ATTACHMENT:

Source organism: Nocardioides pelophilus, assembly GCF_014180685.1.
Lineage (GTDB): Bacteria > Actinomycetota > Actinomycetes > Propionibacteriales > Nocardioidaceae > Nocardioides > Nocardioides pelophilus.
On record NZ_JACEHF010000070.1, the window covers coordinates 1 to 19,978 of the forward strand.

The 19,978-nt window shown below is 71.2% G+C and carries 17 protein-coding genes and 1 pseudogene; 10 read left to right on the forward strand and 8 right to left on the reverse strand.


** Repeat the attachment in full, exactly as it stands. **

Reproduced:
Source organism: Nocardioides pelophilus, assembly GCF_014180685.1.
Lineage (GTDB): Bacteria > Actinomycetota > Actinomycetes > Propionibacteriales > Nocardioidaceae > Nocardioides > Nocardioides pelophilus.
On record NZ_JACEHF010000070.1, the window covers coordinates 1 to 19,978 of the forward strand.

The 19,978-nt window shown below is 71.2% G+C and carries 17 protein-coding genes and 1 pseudogene; 10 read left to right on the forward strand and 8 right to left on the reverse strand.